Maximizing Citi Hilton Reserve Free Nights

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Today, TPG Contributor Nick Ewen offers insight into how (and where) to use the 2 free weekend nights that come with the Citi Hilton Reserve card. 

One of the best hotel credit cards out there right now is the Citi Hilton Reserve Visa card. I added it to my wallet just a few months after it was first released, and it has provided a number of key benefits, including automatic Gold status, no foreign transaction fees, and 10 points/$ at Hilton properties (see the above post for full details). However, the one benefit that makes this card a must-have for me is the ability to earn free night certificates.

As a new cardholder, when you spend $2500 in the first four months of cardmembership, you’ll receive two free weekend nights at almost any hotel in the Hilton HHonors portfolio. Then, any year in which you spend $10,000 on the card, you’ll earn another free weekend night upon your account anniversary. In this post I’ll provide some additional details on these certificates, including strategies that will help you get the most out of them.

The all-inclusive Hilton Rose Hall is one resort at which you cannot use your free night certificates.
The all-inclusive Hilton Rose Hall is one resort at which you cannot use your free night certificates.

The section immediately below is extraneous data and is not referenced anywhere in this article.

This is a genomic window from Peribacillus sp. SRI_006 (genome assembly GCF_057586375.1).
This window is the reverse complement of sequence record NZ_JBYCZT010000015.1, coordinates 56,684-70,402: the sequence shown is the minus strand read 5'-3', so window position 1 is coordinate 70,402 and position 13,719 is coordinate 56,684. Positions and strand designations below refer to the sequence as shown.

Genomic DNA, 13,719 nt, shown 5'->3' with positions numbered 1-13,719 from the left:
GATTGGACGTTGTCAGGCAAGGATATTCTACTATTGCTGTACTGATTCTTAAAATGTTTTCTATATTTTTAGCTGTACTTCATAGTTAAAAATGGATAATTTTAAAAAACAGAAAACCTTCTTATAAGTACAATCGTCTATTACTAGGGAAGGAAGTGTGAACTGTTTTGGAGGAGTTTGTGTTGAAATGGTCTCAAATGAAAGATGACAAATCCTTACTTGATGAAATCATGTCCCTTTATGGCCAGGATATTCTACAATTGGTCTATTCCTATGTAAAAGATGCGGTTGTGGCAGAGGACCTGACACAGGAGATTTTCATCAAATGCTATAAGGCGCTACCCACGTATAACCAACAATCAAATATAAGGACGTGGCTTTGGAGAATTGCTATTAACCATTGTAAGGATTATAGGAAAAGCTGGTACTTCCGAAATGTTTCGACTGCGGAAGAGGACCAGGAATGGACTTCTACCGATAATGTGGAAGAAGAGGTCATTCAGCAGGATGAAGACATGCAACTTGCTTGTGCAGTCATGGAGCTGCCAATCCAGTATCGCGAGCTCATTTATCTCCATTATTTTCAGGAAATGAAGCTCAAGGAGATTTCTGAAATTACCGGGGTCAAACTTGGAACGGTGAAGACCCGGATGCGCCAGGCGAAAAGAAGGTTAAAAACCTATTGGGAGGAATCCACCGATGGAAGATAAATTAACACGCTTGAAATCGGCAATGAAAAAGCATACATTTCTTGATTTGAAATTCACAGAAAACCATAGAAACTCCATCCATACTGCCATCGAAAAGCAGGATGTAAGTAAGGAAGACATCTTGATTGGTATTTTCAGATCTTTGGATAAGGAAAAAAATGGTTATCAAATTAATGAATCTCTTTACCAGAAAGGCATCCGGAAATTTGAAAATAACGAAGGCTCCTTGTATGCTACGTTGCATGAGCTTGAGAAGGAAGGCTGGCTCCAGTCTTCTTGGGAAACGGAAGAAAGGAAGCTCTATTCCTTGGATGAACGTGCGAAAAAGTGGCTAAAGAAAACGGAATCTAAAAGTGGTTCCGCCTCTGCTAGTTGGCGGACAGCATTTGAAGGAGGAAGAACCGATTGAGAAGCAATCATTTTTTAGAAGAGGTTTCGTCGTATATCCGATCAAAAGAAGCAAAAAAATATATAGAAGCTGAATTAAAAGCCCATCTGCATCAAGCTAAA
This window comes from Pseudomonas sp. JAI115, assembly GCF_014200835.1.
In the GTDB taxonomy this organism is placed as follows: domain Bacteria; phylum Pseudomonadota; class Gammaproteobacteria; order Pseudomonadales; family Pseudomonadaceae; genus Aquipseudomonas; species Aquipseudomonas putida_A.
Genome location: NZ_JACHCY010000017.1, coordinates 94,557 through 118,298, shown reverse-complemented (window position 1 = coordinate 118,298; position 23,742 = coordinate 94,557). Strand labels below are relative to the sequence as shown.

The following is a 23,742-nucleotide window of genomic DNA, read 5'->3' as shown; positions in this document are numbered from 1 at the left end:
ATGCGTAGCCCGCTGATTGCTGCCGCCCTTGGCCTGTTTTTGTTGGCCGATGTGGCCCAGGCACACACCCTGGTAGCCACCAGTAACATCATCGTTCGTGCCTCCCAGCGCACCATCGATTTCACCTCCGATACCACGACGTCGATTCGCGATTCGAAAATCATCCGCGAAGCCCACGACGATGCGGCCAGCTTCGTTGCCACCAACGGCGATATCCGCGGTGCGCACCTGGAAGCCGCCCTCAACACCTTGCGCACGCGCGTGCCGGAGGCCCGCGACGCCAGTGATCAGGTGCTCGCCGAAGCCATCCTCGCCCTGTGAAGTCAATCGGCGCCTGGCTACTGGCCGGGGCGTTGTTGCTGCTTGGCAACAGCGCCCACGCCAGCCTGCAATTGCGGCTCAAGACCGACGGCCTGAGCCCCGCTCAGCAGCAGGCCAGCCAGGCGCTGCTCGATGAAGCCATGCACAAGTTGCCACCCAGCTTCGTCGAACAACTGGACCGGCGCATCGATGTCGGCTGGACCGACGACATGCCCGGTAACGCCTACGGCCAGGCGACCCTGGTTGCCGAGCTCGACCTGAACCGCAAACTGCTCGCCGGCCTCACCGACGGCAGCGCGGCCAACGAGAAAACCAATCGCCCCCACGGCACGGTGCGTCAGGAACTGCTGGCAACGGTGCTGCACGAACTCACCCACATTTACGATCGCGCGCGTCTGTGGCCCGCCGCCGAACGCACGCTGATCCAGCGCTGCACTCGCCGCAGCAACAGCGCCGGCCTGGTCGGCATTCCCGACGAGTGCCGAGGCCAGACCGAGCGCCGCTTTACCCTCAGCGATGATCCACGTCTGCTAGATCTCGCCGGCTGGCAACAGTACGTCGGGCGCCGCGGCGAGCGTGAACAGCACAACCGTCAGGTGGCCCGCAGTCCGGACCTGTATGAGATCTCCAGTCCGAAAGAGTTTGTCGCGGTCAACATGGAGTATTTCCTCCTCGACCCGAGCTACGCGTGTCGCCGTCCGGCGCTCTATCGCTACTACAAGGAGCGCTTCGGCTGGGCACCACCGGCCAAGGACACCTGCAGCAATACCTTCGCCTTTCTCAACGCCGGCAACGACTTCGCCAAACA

For starters, it’s important to keep in mind that there are a handful of hotels where you cannot redeem these certificates. They basically include two types of properties: all-inclusive resorts, and so-called “distinctive” properties. The latter of these two are generally smaller (boutique) properties or condo-style properties, many of which are Hilton Grand Vacations locations.

For only 36 “specialty” locations to be excluded is a really small number (less than 1% of Hilton’s more than 3,900 properties worldwide). In addition, many of these locations are ones that you shouldn’t redeem certificates or points at anyways, since they aren’t overwhelmingly expensive. For example, take the all-inclusive Doubletree in Costa Rica, where rooms over Thanksgiving weekend start at just $218 or 50,000 points per night. At less than half a cent per point, this is clearly not an optimal redemption, and you could get much better value from a free night certificate elsewhere.

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Next, let’s go through some logistics of these certificates. According to Hilton, “weekend” night means these certificates are valid on Friday, Saturday, or Sunday nights. Another important detail is the actual spend. Like most credit cards, the $95 annual fee does not count towards your spending requirement, so be sure to factor that in if you’re cutting it close.